While a few studies support a role for NPY in learning (Flood et al., 1989; Nakajima et al., 1994; Redrobe et al., 2004), most involve its role in stress and anxiety. Changes in NPY fiber staining and mRNA expression are observed in the hippocampus and amygdala following both acute and chronic restraint stress, (Thorsell et al., 1998; Thorsell et al., 1999; Conrad and McEwen, 2000; Teppen, 2003) and overexpression of NPY attenuates behavioral responses to stress (Thorsell et al., 2000; Primeaux et al., 2005).
Intracerebroventricular or intra-amygdala infusion of NPY leads to an anxiolytic behavioral profile in several animal models (Flood et al., 1989; Heilig et al., 1992; Broqua et al., 1995; Heilig, 1995; Britton et al., 1997; Sajdyk et al., 1999; Kokare et al., 2005). NPY colocalizes with GABA in local circuit neurons of the basolateral amygdala (BLA) (McDonald and Pearson, 1989) and likely exerts inhibitory control on BLA projection neurons. The anxiolytic effects of NPY generally involve the Y1 receptor (Heilig, 1995; Wieland et al., 1995; Kask et al., 1999; Sajdyk et al., 1999; Primeaux et al., 2005), although Y2 and Y5 receptors have also been implicated (Sajdyk et al., 2002a; Sajdyk et al., 2002b). Most germane to the question of resilience, Sajdyk et al. found that injections of NPY into the BLA blocked the anxiogenic effects of a chemical or physical stressor, an effect that persisted for 8 weeks after a series of NPY infusions into the BLA (Sajdyk et al., 2008). Furthermore, NPY fiber staining in the hippocampus and amygdala is increased when rats are exposed to a fearful context (Teppen, 2003), and in the BLA when exposed to a cue (Gutman, Ressler, and Davis, unpublished observations). Taken together these results led us to ask the mechanistic question, ‘How could increased levels of NPY be protective?’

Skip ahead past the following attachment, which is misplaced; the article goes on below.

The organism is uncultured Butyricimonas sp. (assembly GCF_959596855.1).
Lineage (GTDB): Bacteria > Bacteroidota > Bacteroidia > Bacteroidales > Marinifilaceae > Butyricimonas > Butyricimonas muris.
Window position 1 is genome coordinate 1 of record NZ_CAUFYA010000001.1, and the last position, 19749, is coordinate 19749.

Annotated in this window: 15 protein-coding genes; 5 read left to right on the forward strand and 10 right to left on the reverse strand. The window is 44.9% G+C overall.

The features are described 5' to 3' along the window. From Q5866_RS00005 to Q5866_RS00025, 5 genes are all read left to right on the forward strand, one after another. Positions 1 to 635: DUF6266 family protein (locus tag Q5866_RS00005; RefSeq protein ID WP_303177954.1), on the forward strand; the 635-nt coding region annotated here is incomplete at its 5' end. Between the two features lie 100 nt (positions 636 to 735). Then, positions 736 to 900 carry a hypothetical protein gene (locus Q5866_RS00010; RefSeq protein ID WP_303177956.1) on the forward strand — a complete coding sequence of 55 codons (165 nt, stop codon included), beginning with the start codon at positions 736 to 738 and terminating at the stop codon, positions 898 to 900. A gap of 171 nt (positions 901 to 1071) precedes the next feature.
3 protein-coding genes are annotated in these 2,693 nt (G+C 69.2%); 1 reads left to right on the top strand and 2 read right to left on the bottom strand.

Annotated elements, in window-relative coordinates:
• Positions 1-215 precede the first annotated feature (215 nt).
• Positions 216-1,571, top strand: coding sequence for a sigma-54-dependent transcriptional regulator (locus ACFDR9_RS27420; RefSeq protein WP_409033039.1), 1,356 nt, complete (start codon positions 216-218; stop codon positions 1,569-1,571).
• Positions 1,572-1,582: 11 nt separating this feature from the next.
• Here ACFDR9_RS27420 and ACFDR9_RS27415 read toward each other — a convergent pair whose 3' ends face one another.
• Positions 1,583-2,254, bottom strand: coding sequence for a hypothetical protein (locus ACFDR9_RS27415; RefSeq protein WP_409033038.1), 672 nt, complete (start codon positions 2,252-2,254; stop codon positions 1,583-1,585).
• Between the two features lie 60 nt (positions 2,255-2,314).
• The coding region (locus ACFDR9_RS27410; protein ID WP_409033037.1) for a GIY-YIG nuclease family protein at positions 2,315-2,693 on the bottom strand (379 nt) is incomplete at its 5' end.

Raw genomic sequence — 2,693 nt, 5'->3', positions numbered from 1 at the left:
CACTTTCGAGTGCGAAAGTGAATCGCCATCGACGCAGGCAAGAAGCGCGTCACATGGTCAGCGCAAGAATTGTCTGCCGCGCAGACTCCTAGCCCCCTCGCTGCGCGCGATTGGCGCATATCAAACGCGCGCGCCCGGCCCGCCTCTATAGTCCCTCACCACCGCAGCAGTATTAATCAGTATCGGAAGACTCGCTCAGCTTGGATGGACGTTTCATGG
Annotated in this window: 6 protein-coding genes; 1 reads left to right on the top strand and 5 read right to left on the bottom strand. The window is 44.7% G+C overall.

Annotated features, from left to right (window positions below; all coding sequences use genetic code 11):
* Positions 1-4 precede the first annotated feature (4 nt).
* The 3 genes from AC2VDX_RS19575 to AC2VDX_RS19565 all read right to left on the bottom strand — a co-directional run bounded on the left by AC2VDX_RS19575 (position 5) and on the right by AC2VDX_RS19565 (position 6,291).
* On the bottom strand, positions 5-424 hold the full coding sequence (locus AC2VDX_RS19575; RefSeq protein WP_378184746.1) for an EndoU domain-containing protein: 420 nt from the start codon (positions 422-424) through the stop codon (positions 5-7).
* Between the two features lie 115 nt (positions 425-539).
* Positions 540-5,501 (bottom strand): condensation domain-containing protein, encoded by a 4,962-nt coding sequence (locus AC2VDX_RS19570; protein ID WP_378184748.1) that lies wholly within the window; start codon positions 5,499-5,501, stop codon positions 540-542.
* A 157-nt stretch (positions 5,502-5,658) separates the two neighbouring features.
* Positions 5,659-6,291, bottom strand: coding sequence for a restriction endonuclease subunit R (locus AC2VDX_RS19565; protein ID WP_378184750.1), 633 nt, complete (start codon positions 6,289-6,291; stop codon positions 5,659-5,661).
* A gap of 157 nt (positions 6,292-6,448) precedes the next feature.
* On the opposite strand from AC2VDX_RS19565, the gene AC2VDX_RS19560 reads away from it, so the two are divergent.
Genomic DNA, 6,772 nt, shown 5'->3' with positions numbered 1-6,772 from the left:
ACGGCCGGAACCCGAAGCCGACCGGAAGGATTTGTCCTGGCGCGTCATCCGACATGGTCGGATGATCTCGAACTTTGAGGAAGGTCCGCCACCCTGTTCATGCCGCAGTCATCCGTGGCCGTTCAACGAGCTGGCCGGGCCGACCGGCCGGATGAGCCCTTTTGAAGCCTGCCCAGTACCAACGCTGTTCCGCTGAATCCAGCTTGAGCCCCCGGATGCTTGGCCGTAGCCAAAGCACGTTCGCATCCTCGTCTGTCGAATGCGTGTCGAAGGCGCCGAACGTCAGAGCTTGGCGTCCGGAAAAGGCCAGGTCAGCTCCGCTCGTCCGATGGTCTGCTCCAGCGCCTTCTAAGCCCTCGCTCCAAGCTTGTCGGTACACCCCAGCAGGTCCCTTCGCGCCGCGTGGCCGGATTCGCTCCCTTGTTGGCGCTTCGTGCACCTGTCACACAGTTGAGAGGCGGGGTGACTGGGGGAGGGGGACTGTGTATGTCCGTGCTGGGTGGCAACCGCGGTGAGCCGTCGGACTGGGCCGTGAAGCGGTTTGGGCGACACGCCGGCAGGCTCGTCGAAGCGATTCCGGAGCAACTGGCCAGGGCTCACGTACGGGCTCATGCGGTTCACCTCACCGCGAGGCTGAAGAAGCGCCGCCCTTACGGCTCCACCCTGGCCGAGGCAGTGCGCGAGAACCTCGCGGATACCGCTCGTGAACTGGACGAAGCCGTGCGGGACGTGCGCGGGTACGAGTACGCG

We hypothesized that NPY-induced resilience may result because it enhances extinction of conditioned fear. To test this, we first needed to characterize the effects of NPY on cued fear conditioning and then determine whether NPY might modulate extinction learning.